I sometimes wonder about the way we do things; about the things we think are acceptable and the things we think are not.
For example, I was angered and indignant about the Bush Administration’s decision not to allow photographers and press to photograph the caskets of soldiers returning to the country from war. I have been frustrated, again and again, that I have to seek out – often on blogs or facebook – the names of those who are killed in action; our national media doesn’t spare one moment of air time to acknowledge that these men and women have died unless there’s a “local” connection to a market. The Obama administration lifted the press ban, and that’s a good thing, but there’s still not nearly enough attention given to the price that real people pay for the wars that we wage.
Then I found this story. Please go read it; I’ll wait.
I understand that there is a line – and a mighty fine one – between information and exploitation. Issues of privacy are complex ones to navigate, and no family should be compelled to release information about their loved ones that they would choose not to share. There’s also the question of how far the public can be pushed with images and stories that are uncomfortable at best and horrifying at worst.
I think we have a serious problem, though, in that we’re not willing to consider the very real effects of the policies and practices we enable. Sure, we can talk about them in the abstract, but we don’t want to have to look the consequences of our action (or our inaction) in the face. We don’t want to think about the veterans who have to wait literally months to receive benefits. We don’t want to see images of plane bellies filled with flag-draped caskets. We don’t want to have the atrocities visited upon children described to us in any kind of detail that might make us uncomfortable, or that might haunt our quiet moments. I found it interesting – and more than a little disturbing – that I had to click a disclaimer on The Big Picture’s 2012 in review to see photographs of dead bodies, but images of poverty, starvation, and incarceration were out in the open.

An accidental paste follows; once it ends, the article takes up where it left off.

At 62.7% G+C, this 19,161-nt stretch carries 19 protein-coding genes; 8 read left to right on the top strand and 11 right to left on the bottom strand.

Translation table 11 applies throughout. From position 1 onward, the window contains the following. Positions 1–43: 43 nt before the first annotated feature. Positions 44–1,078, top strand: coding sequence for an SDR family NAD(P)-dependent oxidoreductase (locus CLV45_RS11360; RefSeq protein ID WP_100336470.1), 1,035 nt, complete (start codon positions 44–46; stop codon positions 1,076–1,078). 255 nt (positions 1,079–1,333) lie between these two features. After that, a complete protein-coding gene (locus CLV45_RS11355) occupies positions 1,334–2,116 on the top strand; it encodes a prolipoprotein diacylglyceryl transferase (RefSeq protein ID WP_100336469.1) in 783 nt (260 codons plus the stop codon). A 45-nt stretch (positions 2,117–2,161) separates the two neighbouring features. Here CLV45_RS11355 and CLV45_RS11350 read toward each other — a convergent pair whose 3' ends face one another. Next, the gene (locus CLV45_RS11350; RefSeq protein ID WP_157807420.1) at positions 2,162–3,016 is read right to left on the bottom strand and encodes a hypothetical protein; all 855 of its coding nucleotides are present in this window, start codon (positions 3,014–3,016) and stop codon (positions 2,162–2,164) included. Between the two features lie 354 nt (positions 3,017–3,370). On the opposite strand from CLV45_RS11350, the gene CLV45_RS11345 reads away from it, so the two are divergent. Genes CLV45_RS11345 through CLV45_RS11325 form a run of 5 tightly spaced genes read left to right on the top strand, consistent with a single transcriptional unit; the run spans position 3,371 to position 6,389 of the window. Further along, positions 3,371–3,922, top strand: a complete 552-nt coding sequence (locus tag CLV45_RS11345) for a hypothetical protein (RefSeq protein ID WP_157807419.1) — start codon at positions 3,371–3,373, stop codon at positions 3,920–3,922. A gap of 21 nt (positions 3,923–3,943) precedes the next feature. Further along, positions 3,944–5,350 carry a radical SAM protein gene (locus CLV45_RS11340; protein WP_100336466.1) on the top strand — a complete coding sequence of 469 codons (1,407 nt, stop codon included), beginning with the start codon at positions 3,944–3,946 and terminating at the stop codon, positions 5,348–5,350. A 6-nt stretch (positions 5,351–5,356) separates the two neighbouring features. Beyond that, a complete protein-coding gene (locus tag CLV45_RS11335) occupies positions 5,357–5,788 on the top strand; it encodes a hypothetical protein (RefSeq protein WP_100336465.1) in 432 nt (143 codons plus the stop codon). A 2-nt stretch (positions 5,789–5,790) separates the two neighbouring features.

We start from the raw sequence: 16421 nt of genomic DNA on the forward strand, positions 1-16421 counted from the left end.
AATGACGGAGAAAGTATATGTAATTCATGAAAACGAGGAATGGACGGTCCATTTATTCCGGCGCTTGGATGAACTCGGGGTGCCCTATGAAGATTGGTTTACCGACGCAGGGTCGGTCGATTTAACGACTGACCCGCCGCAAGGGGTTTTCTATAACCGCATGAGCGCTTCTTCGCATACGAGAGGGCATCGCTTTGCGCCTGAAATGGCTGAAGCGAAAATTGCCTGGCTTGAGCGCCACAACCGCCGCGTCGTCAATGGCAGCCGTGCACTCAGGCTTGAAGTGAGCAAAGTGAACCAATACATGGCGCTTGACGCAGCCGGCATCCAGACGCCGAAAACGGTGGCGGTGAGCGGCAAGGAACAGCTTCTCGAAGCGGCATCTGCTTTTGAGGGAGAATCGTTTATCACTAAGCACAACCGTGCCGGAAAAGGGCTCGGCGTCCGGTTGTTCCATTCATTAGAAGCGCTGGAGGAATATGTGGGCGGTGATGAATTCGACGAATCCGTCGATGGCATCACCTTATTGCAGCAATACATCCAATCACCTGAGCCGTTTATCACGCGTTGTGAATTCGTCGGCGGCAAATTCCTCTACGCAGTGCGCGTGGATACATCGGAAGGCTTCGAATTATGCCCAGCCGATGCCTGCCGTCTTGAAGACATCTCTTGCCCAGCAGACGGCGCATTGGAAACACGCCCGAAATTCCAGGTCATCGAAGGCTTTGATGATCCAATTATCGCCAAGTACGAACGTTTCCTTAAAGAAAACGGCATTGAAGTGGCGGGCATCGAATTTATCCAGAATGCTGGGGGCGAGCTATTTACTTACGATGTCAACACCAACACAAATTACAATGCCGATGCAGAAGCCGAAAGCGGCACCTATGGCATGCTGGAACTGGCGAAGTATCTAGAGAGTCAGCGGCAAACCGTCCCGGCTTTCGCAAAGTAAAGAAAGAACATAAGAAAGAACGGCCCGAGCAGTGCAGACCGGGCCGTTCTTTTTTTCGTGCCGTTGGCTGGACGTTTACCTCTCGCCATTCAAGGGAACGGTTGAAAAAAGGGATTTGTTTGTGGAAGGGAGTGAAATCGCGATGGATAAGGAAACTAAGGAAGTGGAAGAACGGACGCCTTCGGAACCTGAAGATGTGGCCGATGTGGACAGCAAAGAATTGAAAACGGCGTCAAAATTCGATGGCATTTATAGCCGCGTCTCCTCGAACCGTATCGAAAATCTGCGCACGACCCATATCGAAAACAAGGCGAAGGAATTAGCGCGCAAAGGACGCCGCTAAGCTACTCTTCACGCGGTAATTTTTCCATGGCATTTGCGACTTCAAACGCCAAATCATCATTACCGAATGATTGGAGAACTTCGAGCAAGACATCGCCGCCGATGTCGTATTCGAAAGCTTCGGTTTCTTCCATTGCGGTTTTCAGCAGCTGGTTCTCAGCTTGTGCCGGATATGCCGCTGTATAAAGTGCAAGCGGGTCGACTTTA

I think that our sensitivities are askew.
In 1955, Emmitt Till was murdered in Mississippi. His mother insisted on an open casket funeral; she wanted people to see his brutally beaten body and to truly know – not just to understand intellectually, but viscerally – what had happened to her son. She received a lot of criticism for that decision, of course; no one wants to see such a thing, but neither do those within the system that allowed it to happen want the kind of outrage and activism that such a thing is likely to inspire. I think that Mamie Till was incredibly brave to take her stand. I think that people need to be shaken out of their complacency and really understand what’s happening in their name. I honor the choice that Noah’s mother made here, and I am grateful that the Jewish Daily Forward agreed to publish the story.
I think it’s about time we brought back the Vietnam-era practice of listing the casualties we create, both here and abroad. I think that every single news outlet should be required, as a condition of their continued licensure – to devote a set amount of time – every day – to report on the war in Afghanistan (and anywhere else we’re engaged in combat at the moment) AND to investigate and report on the literally hundreds of shootings that happen in this country (as of this writing, there have been 427 reported gun deaths since the Newtown shooting; see the link in the comments).
I’m certain that a number of us have imagined – to our horror – what the first responders saw when they entered the Sandy Hook Elementary School that morning, and I’m just as certain that there’s nothing we can imagine that is even close to the reality. While I’m not interested in exploiting the deaths of those people, or of anyone else, for that matter, I’m thinking it’s about time we be done with sheltering ourselves from the realities of the culture we continue to enable.